Elizaveta Ratner ◽  

Background: Among vascular pathologies associated with obesity, peripheral artery disease (PAD) occupies the important position. In clinical practice, nutritional interventions are recommended for patients with PAD. In this work, we investigated how the different dietary backgrounds affect the regeneration rate of ischemic hindlimb in mice.Methods: Male C57BL/6J mice were housed on three types of diet: low-fat (LFD), high-fat (HFD), and grain-based diet (GBD) for 13 weeks. Metabolic parameters including FBG level, ITT, and GTT were evaluated. The blood flow was assessed by laser Doppler scanning on 7, 14, and 21 days after hindlimb ischemia. Necrotic area of m.tibialis, macrophage infiltration, and angiogenesis/arteriogenesis were evaluated by histology. Glucose uptake in recovered skeletal muscle was analyzed using [3H]-2-deoxyglucose, and GLUT1 and GLUT4 expression were assessed by Western blotting.Results: In our work, we developed three experimental groups with different metabolic parameters: LFD with normal glucose metabolism, GBD with mild hyperglycemia, and HFD with impaired glucose tolerance. GBD-fed mice had a tendency to increase necrosis of m. tibialis and significantly higher macrophage infiltration than LFD and HFD groups. Moreover, GBD-fed mice had a trend to decreased blood flow recovery and significantly impaired arteriogenesis. Recovered skeletal muscle of GBD-fed mice had lower glucose uptake and decreased level of GLUT4 expression.Conclusion: Thus, we conclude that dietary background and metabolic status determine the rate of post-ischemic regeneration including angiogenesis, skeletal muscle recovery and metabolic activity. The most effective regeneration is supported by LFD, while the lowest rate of regeneration occurs on GBD.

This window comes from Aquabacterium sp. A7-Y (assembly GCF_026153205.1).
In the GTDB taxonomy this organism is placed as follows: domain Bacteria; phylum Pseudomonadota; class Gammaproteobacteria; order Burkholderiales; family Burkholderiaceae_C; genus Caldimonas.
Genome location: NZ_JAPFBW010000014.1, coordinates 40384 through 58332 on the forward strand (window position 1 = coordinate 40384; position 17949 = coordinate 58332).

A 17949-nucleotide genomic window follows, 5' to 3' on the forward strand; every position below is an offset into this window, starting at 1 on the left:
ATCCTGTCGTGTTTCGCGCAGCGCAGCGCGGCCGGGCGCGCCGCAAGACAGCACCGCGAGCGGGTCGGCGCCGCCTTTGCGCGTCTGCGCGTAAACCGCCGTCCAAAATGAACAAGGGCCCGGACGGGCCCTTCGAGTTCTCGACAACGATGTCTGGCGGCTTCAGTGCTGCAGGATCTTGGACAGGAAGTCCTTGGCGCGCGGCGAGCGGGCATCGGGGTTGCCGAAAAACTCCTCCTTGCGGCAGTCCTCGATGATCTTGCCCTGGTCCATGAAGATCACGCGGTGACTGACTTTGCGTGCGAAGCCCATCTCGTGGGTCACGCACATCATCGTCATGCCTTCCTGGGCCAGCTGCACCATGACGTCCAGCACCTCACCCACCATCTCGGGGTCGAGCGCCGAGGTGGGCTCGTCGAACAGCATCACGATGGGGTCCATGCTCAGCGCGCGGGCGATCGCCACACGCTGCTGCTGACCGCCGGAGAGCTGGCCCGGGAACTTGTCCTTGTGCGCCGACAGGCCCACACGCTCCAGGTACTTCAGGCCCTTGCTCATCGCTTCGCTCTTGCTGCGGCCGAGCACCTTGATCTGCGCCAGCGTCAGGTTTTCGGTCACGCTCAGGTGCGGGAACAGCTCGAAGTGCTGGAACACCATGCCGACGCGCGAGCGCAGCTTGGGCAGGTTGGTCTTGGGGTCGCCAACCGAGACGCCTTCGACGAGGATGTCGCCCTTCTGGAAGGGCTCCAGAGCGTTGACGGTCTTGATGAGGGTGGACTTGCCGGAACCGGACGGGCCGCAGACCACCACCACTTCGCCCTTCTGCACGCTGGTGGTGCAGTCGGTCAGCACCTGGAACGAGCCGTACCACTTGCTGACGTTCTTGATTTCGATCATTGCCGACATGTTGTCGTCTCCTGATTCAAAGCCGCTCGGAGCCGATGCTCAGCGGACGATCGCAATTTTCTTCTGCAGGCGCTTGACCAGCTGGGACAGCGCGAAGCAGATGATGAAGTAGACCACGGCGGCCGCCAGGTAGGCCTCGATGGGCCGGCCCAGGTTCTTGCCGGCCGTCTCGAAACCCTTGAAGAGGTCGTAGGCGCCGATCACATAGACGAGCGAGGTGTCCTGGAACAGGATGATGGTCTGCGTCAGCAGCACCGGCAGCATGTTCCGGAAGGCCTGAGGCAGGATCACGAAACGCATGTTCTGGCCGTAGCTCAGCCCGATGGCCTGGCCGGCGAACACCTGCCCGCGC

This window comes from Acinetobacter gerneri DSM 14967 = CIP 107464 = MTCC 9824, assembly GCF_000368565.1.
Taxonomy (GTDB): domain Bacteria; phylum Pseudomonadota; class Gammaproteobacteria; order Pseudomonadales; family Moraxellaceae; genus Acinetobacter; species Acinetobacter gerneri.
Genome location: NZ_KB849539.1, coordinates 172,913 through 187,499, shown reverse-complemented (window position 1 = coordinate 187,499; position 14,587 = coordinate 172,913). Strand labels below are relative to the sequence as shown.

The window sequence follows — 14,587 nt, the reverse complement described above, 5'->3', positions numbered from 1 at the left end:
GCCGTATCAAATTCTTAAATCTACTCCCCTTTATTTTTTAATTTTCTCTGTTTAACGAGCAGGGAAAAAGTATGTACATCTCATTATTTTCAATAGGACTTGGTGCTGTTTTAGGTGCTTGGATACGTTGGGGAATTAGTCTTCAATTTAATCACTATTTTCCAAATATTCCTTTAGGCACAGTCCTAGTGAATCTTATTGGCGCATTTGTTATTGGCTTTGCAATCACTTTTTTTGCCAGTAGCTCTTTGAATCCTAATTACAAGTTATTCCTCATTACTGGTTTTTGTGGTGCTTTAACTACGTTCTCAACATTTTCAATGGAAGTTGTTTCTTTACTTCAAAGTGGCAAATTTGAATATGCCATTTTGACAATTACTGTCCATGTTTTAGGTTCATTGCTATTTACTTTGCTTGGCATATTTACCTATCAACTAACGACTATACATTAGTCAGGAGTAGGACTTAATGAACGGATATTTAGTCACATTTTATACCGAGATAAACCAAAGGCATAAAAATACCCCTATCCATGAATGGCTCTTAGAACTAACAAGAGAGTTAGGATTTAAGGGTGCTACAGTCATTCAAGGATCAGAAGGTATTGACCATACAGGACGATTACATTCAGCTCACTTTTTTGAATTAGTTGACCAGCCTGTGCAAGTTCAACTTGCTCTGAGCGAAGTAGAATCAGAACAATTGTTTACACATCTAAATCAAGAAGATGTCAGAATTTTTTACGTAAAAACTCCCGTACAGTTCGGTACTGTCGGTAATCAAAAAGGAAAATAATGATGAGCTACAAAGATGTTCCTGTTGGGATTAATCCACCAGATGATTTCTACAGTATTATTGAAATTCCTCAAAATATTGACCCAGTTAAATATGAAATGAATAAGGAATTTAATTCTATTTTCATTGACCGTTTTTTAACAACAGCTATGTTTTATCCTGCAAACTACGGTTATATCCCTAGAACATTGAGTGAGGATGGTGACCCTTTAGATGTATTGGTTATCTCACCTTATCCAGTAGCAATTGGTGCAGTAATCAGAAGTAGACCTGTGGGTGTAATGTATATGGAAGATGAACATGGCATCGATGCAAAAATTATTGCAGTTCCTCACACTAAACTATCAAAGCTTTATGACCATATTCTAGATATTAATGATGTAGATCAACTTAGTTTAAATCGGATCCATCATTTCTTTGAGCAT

2022 ◽  
Vol 335 ◽  
pp. 00021